Two Verona Area School District charter schools are up for five-year renewals this month.
New Century School, which teaches grades K-5, and Core Knowledge Charter School, which teaches grades K-8, brought forth agreements to the school board Tuesday night that would grant them permission to operate within the school district until 2025.
The board will vote on the renewals at its meeting Tuesday, Dec. 16. Board members did not bring up any major issues with the content of the contracts during their Monday, Dec. 9, meeting.
The board questioned both NCS and CKCS representatives about their outreach methods and what both of the schools could do to make their student population demographics similar to those of the rest of the district. That’s been an ongoing problem for both schools in their more than 20 years operating here.
While the district has just over one-third of its population as students of color, both NCS and CKCS have a disproportionately larger white population than other schools. NCS and CKCS have 88% and 71% white students, respectively, while other elementary schools in the district are just over half white.
Both sets of school representatives told the board they do some outreach with community organizations like the Boys and Girls Club, located in the minority-heavy northeast part of the district, but often rely on word of mouth to promote the schools.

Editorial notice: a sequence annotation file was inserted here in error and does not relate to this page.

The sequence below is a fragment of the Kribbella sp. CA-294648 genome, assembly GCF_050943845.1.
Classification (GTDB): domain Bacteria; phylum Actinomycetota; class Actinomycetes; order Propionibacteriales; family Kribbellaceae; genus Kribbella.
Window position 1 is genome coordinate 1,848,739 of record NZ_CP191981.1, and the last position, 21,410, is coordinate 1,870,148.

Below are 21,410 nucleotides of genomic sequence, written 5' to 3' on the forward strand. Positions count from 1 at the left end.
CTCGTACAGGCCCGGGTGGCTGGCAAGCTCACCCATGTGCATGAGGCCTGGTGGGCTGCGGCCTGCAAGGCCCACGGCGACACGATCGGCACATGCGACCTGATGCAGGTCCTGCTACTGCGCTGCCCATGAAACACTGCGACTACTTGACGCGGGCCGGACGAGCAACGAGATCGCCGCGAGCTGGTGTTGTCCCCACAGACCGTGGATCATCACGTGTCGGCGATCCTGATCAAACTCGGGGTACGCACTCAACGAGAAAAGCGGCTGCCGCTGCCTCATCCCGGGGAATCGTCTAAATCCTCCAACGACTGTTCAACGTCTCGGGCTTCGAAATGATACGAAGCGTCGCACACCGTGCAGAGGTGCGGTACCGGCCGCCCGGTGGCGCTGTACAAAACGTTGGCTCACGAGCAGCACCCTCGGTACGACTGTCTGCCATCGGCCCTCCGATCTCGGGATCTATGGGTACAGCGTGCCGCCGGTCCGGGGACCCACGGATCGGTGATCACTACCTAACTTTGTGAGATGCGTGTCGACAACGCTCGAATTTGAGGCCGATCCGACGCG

Board member Kristina Navarro-Haffner, a former New Century parent, asked NCS representatives if the timing of when school attendance needs to be decided has an adverse effect on recruiting a more diverse population.
NCS director Ann Princl said yes, timing can be a barrier, but she doesn’t have a solution for it.
“Not every family is thinking about their child starting kindergarten in January and February of the year before,” NCS director Ann Princl said. “Having spent many other years in the neighborhood schools, I recognize the importance of the information that they need to know, because they have to be planning ahead, as well.”
New Century was one of the first charters in the state, opening two years after state legislation authored them, in 1995, and Core Knowledge opened a year later. Each has markedly different teaching styles, but both are public, with limited enrollment.
Both charters, along with the district’s third elementary charter, Verona Area International School, are parent-run and share facilities and classes with neighborhood schools. Each must renew its charter every five years.